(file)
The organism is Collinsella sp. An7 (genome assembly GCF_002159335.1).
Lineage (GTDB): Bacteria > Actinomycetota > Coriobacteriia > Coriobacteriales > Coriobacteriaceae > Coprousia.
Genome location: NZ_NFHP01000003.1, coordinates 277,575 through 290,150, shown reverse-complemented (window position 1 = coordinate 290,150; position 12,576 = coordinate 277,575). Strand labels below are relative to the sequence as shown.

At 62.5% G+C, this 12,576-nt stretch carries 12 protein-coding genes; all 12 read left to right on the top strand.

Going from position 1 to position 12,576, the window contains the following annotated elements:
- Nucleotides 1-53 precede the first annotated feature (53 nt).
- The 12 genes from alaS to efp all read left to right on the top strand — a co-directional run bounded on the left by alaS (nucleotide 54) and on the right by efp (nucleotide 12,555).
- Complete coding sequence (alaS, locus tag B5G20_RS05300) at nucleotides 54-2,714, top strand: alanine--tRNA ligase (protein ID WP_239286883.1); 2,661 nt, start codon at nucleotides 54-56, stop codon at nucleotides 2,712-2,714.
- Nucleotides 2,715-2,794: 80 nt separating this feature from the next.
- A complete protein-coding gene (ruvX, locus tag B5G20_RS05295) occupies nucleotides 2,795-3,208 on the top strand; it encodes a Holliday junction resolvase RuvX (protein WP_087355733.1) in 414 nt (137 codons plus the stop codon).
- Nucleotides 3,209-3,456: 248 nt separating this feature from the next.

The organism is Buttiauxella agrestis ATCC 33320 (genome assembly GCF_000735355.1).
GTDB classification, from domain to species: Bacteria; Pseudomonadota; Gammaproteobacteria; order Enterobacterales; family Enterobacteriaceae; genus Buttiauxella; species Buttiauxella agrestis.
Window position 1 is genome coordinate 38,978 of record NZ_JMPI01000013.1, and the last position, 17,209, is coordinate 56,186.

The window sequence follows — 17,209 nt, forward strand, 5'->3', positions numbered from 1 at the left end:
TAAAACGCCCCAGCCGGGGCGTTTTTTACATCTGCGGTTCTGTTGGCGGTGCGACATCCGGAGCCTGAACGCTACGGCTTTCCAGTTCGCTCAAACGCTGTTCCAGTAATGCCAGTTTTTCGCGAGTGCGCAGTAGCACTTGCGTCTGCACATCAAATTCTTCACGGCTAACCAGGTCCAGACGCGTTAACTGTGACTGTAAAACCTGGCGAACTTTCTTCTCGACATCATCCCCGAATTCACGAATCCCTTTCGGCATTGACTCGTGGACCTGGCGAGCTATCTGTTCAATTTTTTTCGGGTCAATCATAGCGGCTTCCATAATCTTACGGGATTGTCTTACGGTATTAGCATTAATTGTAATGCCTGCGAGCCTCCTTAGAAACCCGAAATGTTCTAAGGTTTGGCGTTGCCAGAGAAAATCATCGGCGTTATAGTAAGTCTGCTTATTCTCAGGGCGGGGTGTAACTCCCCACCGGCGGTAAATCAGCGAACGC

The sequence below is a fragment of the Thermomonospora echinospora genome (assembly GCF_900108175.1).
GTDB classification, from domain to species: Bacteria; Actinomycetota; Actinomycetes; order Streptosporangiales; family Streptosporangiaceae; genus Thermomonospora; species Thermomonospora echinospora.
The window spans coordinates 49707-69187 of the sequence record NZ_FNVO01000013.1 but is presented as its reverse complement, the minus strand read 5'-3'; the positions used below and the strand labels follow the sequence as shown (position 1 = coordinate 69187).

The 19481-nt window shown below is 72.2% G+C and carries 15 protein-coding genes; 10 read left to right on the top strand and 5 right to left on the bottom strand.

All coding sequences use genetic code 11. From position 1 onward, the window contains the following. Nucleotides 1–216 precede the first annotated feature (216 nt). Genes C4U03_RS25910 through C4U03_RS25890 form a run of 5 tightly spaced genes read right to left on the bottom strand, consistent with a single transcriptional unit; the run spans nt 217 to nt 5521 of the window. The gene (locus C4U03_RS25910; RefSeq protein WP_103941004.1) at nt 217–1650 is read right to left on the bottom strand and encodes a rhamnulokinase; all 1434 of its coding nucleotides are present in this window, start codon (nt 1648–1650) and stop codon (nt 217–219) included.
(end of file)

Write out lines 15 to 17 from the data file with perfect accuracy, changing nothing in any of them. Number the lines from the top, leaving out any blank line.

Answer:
The window sequence follows — 17,209 nt, forward strand, 5'->3', positions numbered from 1 at the left end:
TAAAACGCCCCAGCCGGGGCGTTTTTTACATCTGCGGTTCTGTTGGCGGTGCGACATCCGGAGCCTGAACGCTACGGCTTTCCAGTTCGCTCAAACGCTGTTCCAGTAATGCCAGTTTTTCGCGAGTGCGCAGTAGCACTTGCGTCTGCACATCAAATTCTTCACGGCTAACCAGGTCCAGACGCGTTAACTGTGACTGTAAAACCTGGCGAACTTTCTTCTCGACATCATCCCCGAATTCACGAATCCCTTTCGGCATTGACTCGTGGACCTGGCGAGCTATCTGTTCAATTTTTTTCGGGTCAATCATAGCGGCTTCCATAATCTTACGGGATTGTCTTACGGTATTAGCATTAATTGTAATGCCTGCGAGCCTCCTTAGAAACCCGAAATGTTCTAAGGTTTGGCGTTGCCAGAGAAAATCATCGGCGTTATAGTAAGTCTGCTTATTCTCAGGGCGGGGTGTAACTCCCCACCGGCGGTAAATCAGCGAACGC

The sequence below is a fragment of the Thermomonospora echinospora genome (assembly GCF_900108175.1).